is a national award-winning website devoted to family caregivers of elders. The interactive site provides easy access to the comprehensive information, local resources and support you need.
Visit Caregiving MetroWest
As always, we would like to express our gratitude to
our Community Partner, whose generous support helps increase and enhance our efforts to support and assist area family caregivers.
Social Media Coordinator
I will be maintaining our website, revving up our social media posts, and will be managing our blog by writing and collecting interesting stories, facts, and tips on caregiving. Additionally, we will be bringing the CaregivingMetroWest.org newsletter to you on a monthly basis.
Having had a personal experience as a family caregiver, I am gratified to know that in a small way, I can both assist older adults and caregivers through my efforts to maintain the resources on our website and by posting useful information on how we can support your journey.
I am available
at our offices
508-573-7204 or email@example.com
to answer questions or take suggestions as to the type of posts you would be interested in!
CaregivingMetroWest.org offers a lot of information and support for caregivers to learn HOW TO BE A CAREGIVER.
In each issue of this newsletter we will highlight an aspect
of our website tools and resources.
In this issue, the first of 2019, we start by linking you to our:
Providing key insight to help you begin your caregiving journey.
Being a caregiver is an experience that is unique for all individuals. We offer guides and checklists that help you navigate all that caregiving entails and we start with the basics:
Before you can get the help and support you need while caring for a loved one, you must first recognize the role you have taken on.
A brief rundown of what to expect and what you need to prepare for over the course of your caregiving journey.
It is easy to lose sight of self-care when you are caring for a loved one, but you must maintain yo
ur own well being as well.
As health declines in your loved one, the caregiver will cycle through several
phases, we provide a list to help you
Caregivers are constantly attentive of the needs of the loved ones they are caring for, but all too often can neglect their own needs. We provide a self-care list that helps you fit these tasks into your day.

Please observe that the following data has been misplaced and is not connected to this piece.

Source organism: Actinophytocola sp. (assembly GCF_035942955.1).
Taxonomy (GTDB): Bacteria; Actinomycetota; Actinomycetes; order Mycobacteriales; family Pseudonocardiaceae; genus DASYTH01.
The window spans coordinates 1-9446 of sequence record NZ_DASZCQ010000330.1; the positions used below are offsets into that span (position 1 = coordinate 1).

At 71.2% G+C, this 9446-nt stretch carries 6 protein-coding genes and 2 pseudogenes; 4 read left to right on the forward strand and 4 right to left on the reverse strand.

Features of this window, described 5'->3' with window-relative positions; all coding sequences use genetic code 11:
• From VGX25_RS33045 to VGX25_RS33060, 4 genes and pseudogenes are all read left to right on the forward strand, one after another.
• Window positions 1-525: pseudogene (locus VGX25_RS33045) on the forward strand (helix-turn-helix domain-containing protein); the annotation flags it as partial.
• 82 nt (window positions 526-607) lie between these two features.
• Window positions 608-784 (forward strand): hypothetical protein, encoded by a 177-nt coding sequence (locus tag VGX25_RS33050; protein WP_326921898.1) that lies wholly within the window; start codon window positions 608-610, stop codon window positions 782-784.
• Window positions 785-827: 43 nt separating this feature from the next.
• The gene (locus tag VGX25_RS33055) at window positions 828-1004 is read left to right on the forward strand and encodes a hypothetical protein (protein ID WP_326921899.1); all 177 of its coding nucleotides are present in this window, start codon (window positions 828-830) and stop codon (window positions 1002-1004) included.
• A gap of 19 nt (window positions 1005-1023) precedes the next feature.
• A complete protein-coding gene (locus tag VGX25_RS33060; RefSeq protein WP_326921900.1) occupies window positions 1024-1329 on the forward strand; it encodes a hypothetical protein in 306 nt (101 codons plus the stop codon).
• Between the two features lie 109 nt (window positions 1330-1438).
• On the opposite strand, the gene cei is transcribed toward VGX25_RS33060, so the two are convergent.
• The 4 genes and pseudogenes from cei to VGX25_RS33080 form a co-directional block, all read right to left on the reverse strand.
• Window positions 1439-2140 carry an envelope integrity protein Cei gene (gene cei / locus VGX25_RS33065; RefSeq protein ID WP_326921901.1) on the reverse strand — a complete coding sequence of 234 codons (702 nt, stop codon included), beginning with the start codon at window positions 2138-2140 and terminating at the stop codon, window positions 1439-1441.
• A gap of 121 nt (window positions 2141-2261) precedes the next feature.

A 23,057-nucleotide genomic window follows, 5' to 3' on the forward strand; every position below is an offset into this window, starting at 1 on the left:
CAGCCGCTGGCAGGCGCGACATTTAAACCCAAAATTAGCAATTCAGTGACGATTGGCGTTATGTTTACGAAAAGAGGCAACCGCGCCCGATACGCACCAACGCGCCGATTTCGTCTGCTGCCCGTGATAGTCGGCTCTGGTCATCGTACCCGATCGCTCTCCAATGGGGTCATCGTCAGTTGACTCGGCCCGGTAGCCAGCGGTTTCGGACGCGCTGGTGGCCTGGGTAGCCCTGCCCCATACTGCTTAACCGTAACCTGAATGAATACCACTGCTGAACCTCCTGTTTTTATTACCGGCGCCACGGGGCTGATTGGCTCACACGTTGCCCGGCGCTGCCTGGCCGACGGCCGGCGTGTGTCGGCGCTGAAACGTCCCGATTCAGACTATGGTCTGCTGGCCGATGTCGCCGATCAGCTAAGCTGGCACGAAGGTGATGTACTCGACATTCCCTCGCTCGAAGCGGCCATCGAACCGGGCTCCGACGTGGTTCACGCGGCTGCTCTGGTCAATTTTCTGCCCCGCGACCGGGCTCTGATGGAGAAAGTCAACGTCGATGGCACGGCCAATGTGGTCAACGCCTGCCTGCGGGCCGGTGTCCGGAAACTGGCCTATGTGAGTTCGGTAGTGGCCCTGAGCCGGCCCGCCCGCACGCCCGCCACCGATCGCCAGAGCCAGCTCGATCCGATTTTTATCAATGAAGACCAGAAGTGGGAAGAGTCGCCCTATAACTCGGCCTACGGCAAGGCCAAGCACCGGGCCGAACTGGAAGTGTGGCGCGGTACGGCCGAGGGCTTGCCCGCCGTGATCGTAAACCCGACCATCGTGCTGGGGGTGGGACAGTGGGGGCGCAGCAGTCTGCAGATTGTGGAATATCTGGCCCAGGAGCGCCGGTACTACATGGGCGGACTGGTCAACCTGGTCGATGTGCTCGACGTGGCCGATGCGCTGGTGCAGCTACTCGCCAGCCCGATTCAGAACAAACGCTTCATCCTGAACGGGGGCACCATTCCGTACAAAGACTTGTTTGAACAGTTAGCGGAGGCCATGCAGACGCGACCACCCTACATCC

a worksheet that will help you figure out just what tasks you can maintain for your loved one and where you need help.
Information and resources for help with unique issues and concerns facing LGBT caregivers and anyone caring for a loved one in the LGBT community.
How can you help provide care assistance if you live far away? We have many tips for how you can stay engaged and provide well needed support from any location.
Sometimes the best advice comes from someone going through something similar to your own situation. Here is personal advice from a young professional caring for her elder parents.
Information, resources and support available to grandparents who have taken on the role and responsibility of raising their grandchildren.
is on Facebook,
and on Twitter,
and now on Pinterest,
Caregiving MetroWest serves the following communities:
Ashland, Bellingham, Dover, Framingham, Franklin, Holliston, Hopedale, Hopkinton, Hudson, Marlborough, Medfield, Medway, Mendon, Milford, Millis, Natick, Needham, Norfolk, Northborough, Sherborn, Southborough, Sudbury, Wayland, Wellesley,
Click map to see a full list of
|New MetroWest Memory Cafés
New and ongoing memory cafés for MetroWest caregivers
Memory cafes are a unique resource for
and the loved ones they are caring for who have
or another form of
. Fortunately, they are also becoming available in more places, especially for caregivers in MetroWest.
Here is a listing of some of the ongoing memory cafes in our area:
Lincoln Memory Cafe
The Commons in Lincoln
1 Harvest Circle, Lincoln, MA 01773
Fourth Thursday of each month
9:30 a.m. - 11:00 a.m.
Amy Gagne at 978-505-3779 or firstname.lastname@example.org.
Create a Better Day Cafe
Pleasantries Adult Day & Consulting Services
195 Reservoir St., Marlborough
4th Sunday of the month
1:00 - 3:00 p.m.
Regina Wolf-Fritz at 508-481-0809 or
Northborough Free Library
34 Main Street, Northborough
Second Monday of the month
Carol Marie DeRienzo at 774-285-2456
A Brighter Day Memory Cafe
535 Union Ave., Framingham
Third Thursday of month
10:30 a.m.-12 p.m.
Karen Block from JFS of MetroWest at 508-875-3100, x400 or